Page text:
amount of heat that's required to raise the temperature of the substance by one

degree. For an ideal gas, the difference between

the heat capacity at constant pressure Cp, and the heat capacity at constant

volume Cv, when we talk about the molar quantities, they differ by r.

So the Cp is greater than Cv by r. Enthalpy itself can be measured, or most

more accurately enthalpy changes can be measured.

And in particular, if you want to talk about the change in enthalpy as you go

from absolute zero to some non-zero temperature, that's computed by looking

at the heat capacity as a function of temperature, which since it's a

measurement of how much heat is required to raise the temperature by one degree,

you can measure that degree by degree. And when you integrate all of that heat

that has been transferred, of course that's all contributing to the enthalpy.

That integration gives you the enthalpy change, and then when there are phase

transitions between say a solid and a liquid, or a liquid and a gas phase,

additional heat is required. That's defined as the heat of fusion, or

the heat of vaporization, integration of the heat capacities for the various

phases, also contributes as you get up to the next phase change.

And that allows you then to, through experiment define the enthalpy at a given

temperature relative to that at zero. And I showed an example that I've just

re-capitulated here in these slides for the case of benzene.

So, these are the measured heat capacities, these are the integrated heat

capacities which is the enthalpy. Enthalpy being a state function that

implies that it is a additive property, and so that leads to the convenient Hess'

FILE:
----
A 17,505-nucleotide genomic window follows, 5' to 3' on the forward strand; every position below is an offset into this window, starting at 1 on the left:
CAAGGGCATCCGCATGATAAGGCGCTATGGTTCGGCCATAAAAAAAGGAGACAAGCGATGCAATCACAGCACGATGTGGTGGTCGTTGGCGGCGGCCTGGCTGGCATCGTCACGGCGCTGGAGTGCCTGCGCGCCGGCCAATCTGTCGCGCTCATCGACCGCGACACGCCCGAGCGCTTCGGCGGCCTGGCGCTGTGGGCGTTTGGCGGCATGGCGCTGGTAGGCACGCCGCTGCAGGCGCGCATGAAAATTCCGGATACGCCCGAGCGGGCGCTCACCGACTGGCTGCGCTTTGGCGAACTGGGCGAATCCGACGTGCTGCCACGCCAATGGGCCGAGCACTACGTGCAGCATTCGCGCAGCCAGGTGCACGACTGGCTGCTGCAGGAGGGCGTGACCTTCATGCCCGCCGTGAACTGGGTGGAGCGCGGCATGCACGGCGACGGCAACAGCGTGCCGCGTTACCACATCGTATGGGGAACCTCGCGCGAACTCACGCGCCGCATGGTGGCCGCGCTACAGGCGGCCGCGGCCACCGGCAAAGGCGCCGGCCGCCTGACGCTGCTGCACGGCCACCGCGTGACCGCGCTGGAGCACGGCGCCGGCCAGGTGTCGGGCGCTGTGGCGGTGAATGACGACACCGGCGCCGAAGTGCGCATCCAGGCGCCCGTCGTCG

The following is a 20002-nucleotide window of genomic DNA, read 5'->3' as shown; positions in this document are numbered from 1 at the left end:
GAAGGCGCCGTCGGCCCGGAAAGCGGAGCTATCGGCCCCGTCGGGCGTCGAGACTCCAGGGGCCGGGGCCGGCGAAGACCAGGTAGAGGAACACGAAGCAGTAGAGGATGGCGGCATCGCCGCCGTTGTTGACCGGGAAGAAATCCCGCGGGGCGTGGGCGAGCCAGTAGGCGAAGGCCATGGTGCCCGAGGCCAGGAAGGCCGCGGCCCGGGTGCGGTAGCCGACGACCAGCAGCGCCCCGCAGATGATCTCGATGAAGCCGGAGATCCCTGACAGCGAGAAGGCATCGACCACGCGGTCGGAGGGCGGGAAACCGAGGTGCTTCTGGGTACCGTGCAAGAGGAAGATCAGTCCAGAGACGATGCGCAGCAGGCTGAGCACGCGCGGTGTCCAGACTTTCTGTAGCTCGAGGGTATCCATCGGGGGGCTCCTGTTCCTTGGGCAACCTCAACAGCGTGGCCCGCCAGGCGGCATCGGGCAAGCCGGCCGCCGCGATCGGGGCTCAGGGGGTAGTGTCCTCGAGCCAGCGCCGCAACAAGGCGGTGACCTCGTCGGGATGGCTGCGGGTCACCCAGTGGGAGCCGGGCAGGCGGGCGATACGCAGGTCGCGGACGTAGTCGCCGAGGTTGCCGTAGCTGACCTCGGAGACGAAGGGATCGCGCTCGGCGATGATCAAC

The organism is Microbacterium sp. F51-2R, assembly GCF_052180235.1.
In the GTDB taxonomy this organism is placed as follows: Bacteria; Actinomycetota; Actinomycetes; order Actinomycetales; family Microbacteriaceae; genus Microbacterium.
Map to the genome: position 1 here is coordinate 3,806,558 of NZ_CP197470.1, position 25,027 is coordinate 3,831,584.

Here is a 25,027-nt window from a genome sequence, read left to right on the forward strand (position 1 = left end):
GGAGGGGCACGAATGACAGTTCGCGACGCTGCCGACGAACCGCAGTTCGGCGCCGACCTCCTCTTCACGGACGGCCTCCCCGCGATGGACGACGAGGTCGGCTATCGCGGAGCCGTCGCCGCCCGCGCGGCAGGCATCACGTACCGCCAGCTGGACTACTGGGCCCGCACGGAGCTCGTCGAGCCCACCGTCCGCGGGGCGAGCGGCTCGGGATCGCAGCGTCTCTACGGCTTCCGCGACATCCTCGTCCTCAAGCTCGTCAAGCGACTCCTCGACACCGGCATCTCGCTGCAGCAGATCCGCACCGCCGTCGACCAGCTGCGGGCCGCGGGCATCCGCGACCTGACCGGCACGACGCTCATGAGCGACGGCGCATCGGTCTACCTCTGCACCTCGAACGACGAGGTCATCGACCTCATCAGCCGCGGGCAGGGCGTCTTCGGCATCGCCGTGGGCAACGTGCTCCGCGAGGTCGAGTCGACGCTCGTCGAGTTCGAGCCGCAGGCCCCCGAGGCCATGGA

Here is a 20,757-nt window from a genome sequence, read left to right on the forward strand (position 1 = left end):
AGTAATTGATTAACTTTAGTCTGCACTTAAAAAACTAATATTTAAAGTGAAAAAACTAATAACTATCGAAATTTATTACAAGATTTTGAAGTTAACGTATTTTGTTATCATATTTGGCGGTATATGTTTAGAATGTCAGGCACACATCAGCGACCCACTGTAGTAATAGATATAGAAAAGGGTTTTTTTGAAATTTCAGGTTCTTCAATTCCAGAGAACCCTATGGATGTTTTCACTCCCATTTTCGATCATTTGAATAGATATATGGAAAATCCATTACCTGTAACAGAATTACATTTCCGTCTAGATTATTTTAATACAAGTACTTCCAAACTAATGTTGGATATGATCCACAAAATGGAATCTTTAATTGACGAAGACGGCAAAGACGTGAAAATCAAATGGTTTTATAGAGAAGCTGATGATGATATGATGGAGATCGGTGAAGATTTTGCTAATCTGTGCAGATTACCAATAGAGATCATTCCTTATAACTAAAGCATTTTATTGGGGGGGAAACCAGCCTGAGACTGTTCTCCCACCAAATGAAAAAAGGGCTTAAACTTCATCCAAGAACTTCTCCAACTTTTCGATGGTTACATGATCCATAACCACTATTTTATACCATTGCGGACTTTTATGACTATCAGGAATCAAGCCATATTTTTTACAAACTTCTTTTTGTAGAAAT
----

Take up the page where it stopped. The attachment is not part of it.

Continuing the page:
Law. Which says if you'd like to know the

enthalpy change for a given reaction, if you can construct that reaction out of

other reactions, adding them or subtracting them, for which you know the

heat of reaction, then that unknown one will be the sum of those various other

reactions. Standard enthalpy of reactions, unlike

Just a general enthalpy of reaction which is an extensive process it depends on how

much you have a standard enthalpy of reaction is intensive.

It refers to one mole of a certain specified quantity, and such standard

enthalpies are tabulated for defined standard states where definition requires

a choice of convention. And in particular that convention is that

the standard molar enthalpy of formation for a pure element, in its most stable

form, at a given temperature, is defined to have a heat of formation of zero.

And given that definition, looking at the changes in enthalpy as you transform pure

elements into chemical compounds Allows you to define the heat of formation for

those chemical compounds. Given heats of formation and heat

capacities, one can then determine, as long as all of the participants in a

chemical reaction have known heats of formation and heat capacities, One can

determine the enthalpy change for that process, as the heat of formation of the

products minus the heat of formation of the reactant.

That's sufficient if you already have tabulated data for the temperature you're

interested in. If the temperature of interest for the

reaction is not the same as that the heats of formation are tabulated for.

That's when you can use the difference in heat capacities of products versus

reactants to add to that an integrated term from the temperature you know to the

temperature of interest, in order again to determine the heat of reaction at the

final temperature. So a lot of tools that are now in our

toolbox. That allow us to, understand changes in

energy, changes in work, changes in heat and changes in enthalpy.

That wraps up what I think are the most important points in week five.

We're going to move on from the first law of thermodynamics next week.

We're going to address a new state function and a key thermodynamic

property, and that is entropy. I look forward to seeing you then.